Shoes and the single woman

Rajneesh Narula

Despite having watched sex and the city on an irregular basis for several years, it was just the other day I realised how the show was almost as much about shoes as either sex or the city.  For those 4 psychotic women, the acquisition, the wearing, the sharing and the coveting of shoes provided almost as much pleasure as did the unfortunate men who happened to cross their paths.   Take away the endless natter about the shoes and you cut out half the dialogue and ruin the continuity of the story lines.  The love of shoes held the series together.

To most men, this unnatural fixation with shoes remains a mystery. The extent to which women will go to contort their feet in the name of fashion seems to know no bounds. Being forever in the pursuit of knowledge that will enhance my understanding of the female of my species, I have decided to focus my intellectual energies to the question-du-jour: why do women do this to themselves? Why don’t they realise that we men don’t really care very much, as we tend to notice a lot of other things before our attention moves to the feet?

My friend Rani jumped in with an amazing insight: women spend so much energy on shoes not because they wanted to attract men, but because they were a substitute for men - shoes compete with men as objects of desire. Not just that, but shoes are in many ways superior to men. The perfect shoe is more perfect than the perfect man, and therefore more desirable.  A perfect shoe is a thing of physical beauty in itself, causing little or no suffering to the delighted woman (remember this is the perfect shoe. Which by definition looks gorgeous and causes no pain).The perfect man has two problems. First, most men can only either be beautiful, or cause no suffering, never both, most often delivering only on the suffering in the long run. Thereby, of course, ceasing to be perfect after all. Second, although once abundant in the wild, the perfect man is now even more elusive than the snow tiger, and probably just as mythical as the unicorn, I am told. The perfect shoe, on the other hand, has been sighted, and worn by Edna’s best friend’s first cousin, and thus remains a realistic goal, achievable in this lifetime, nay, this year!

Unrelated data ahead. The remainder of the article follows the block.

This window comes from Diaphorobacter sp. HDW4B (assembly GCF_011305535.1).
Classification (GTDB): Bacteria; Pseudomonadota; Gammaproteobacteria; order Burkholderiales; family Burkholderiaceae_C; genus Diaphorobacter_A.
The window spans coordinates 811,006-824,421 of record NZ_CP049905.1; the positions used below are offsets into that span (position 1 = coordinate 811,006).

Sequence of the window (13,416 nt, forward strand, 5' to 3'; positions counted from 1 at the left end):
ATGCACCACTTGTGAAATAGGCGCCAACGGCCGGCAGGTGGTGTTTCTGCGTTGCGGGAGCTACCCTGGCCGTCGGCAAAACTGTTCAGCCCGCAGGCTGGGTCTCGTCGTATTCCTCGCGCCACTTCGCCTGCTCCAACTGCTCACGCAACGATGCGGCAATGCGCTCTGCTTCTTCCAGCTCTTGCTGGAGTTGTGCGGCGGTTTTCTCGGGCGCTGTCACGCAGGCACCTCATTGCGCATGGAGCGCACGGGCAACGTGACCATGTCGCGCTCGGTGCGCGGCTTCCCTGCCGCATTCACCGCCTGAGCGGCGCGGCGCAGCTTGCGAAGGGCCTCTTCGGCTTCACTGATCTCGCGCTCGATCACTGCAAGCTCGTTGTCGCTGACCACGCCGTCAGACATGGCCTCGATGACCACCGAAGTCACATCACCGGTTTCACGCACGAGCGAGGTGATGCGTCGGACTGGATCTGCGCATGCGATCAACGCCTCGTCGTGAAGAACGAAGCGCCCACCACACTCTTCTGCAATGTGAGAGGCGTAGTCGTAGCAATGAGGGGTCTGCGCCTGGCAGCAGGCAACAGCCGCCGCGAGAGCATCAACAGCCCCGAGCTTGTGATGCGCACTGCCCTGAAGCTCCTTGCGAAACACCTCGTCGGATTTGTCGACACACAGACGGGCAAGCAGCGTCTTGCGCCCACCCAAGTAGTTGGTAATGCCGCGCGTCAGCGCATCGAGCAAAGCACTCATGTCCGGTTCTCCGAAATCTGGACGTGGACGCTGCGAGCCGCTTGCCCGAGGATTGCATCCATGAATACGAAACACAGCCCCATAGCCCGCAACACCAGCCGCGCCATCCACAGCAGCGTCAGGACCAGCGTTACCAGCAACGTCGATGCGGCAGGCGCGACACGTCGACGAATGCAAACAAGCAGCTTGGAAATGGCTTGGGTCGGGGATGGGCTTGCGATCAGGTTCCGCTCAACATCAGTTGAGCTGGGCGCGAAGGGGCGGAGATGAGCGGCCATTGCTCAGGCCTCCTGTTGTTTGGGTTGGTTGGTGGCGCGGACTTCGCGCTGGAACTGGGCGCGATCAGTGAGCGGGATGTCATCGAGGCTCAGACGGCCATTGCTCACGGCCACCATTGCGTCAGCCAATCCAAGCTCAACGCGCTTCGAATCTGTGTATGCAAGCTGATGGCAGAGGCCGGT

But I cannot see how this is entirely a female thing, because I too would dearly like to substitute my search for the perfect female companion with the acquisition of  footwear, lovingly designed by men with such improbable names as Jimmy Choo or Manolo Blahnik.  Not that there are no men who do not spend ridiculous amounts of money on shoes, nor are all these men gay.  But I suspect that for men they function more as a signal (of wealth, or status) rather than objects of desire in themselves. Perhaps this signals that men have not given up entirely the possibility of the perfect woman? Maybe men hold on to their romantic view of the perfect woman for much longer, confirming their reputation for being impractical.